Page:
News Clipping: Accupressure for Relief of Chemotherapy-Induced Nausea and Vomiting

by Katrina Kahl

Acupressure may provide relief from the nausea and vomiting associated with some chemotherapy drugs used to treat breast cancer, according to a study published in the July 2007 edition ofOncology Nursing Forum. For this study, researchers examined whether applying pressure to the P6 pressure point (nei guan, located on the forearm) reduced chemotherapy-induced nausea and vomiting (CINV). Other studies have suggested that acupressure to the P6 point is an effective method for reducing CINV.

The current study enrolled 160 women receiving chemotherapy for the treatment of breast cancer. All of the participants were using chemotherapy regimens associated with a moderate to high amount of vomiting, including cyclophosphamide with or without 5-fluorouracil, doxorubicin with paclitaxel or docetaxel, or 5-fluorouracil, epirubicin, and cyclophosphamide. In addition to taking one of these chemotherapy regimens, women were eligible for the study if they were beginning their second or third cycle of chemotherapy, had at least moderate nausea intensity with previous chemotherapy, and had the ability to communicate in English.

Study participants were randomly selected to be in one of the following three groups: those receiving instruction for self-applied acupressure treatment to the P6 point (active treatment group), those receiving instruction for self-applied acupressure treatment to the nonactive S13 point (placebo group), and those receiving no instruction at all (usual care group). All participants were asked to track their nausea and vomiting following chemotherapy and to record any measures taken to control nausea, including medication, in a daily log. The women in the acupressure groups were also asked to track their acupressure use.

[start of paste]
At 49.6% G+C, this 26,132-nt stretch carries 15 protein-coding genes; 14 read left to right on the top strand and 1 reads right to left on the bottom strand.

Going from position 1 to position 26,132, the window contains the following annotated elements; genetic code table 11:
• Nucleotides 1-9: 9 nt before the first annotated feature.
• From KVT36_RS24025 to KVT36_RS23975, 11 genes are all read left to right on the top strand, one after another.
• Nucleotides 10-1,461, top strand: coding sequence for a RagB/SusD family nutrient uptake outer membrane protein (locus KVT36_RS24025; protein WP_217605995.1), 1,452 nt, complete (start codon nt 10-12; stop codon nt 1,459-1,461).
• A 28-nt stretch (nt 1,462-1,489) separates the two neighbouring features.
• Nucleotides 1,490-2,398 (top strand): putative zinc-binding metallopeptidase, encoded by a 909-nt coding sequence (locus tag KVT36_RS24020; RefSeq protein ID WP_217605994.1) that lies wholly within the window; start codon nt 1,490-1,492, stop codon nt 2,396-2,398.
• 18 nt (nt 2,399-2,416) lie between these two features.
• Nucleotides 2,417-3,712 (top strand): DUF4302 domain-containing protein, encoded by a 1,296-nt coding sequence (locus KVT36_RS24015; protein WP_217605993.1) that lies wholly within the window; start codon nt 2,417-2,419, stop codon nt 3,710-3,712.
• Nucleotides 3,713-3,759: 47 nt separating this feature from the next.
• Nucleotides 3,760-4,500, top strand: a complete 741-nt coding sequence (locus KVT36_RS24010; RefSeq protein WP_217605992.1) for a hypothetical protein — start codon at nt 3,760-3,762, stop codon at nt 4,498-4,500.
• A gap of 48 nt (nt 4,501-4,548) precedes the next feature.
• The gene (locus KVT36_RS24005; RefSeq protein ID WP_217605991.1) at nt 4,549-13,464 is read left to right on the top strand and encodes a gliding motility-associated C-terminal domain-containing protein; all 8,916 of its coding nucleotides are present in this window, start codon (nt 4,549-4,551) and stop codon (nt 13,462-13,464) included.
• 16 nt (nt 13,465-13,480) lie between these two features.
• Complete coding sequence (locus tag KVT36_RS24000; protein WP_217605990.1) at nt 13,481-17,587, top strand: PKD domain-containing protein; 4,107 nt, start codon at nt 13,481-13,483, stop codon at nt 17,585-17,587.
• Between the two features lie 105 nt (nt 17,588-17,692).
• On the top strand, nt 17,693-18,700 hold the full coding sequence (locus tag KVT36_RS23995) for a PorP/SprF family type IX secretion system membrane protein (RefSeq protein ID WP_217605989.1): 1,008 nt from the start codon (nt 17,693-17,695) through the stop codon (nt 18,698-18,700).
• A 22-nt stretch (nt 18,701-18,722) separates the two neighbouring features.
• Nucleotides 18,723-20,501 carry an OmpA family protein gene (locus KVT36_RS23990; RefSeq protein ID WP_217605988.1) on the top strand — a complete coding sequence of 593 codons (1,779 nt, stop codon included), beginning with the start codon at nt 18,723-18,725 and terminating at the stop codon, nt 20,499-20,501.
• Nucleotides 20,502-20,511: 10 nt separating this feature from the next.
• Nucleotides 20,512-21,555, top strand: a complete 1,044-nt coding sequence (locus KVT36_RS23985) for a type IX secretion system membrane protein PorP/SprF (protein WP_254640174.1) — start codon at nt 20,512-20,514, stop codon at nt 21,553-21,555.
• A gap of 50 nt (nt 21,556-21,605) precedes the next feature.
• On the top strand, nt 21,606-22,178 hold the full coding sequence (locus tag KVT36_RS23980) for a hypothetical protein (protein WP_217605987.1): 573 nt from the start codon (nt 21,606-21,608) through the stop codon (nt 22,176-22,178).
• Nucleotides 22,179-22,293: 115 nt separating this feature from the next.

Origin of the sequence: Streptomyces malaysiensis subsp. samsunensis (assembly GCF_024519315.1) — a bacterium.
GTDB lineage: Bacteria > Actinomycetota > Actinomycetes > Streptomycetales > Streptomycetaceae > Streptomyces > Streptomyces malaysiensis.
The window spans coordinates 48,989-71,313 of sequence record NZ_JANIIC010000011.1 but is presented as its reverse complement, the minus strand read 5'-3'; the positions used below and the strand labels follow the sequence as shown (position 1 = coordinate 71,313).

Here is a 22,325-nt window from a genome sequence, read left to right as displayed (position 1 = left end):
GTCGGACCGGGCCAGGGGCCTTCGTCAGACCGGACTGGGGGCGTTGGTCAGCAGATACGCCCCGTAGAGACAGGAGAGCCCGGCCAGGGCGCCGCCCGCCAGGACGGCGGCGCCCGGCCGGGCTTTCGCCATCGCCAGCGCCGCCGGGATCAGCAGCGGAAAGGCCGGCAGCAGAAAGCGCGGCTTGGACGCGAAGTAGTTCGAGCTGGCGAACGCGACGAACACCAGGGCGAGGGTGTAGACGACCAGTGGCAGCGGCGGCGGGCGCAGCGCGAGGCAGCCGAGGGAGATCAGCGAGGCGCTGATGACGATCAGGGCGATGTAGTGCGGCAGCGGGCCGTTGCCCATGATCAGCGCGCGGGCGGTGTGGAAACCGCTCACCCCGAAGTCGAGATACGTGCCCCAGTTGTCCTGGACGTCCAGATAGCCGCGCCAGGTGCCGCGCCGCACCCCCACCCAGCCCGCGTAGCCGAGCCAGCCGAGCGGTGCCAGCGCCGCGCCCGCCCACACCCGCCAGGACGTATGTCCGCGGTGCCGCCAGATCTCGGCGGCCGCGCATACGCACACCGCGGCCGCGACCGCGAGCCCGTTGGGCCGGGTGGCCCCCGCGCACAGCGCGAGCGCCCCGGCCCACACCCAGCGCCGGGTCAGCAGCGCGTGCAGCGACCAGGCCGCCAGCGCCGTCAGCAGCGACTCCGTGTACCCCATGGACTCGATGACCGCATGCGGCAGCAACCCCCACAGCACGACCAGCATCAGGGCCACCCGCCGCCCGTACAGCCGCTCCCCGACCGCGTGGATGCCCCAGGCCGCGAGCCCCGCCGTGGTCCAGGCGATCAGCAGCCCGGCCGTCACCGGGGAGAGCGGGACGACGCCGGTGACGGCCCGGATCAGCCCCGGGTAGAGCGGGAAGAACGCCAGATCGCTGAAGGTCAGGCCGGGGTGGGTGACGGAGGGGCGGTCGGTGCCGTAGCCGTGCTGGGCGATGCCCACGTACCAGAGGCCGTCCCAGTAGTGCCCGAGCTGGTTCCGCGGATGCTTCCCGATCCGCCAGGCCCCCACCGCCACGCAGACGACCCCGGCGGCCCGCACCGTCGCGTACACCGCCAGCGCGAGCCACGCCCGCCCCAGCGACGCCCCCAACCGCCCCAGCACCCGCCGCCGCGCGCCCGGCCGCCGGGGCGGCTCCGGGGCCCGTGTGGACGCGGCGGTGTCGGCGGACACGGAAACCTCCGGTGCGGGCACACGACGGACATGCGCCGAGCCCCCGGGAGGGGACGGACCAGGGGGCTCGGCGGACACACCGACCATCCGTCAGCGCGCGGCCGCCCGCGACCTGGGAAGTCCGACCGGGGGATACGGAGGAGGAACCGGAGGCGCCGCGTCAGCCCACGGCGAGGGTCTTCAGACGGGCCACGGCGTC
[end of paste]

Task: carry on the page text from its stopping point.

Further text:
The results of the study show that the active treatment group reported a statistically significant larger decline in delayed nausea and vomiting (2-11 days after chemotherapy was administered) compared to the placebo and usual care groups. The researchers conclude that acupressure at the P6 pressure point is a useful addition to medication for the delayed nausea and vomiting associated with chemotherapy treatment.

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1  Suzanne L. Dibble, et al., “Acupressure for Chemotherapy-Induced Nausea and Vomiting: A Randomized Clinical Trial,” Oncology Nursing Forum, 34(4), July, 2007, pp. 813-820.

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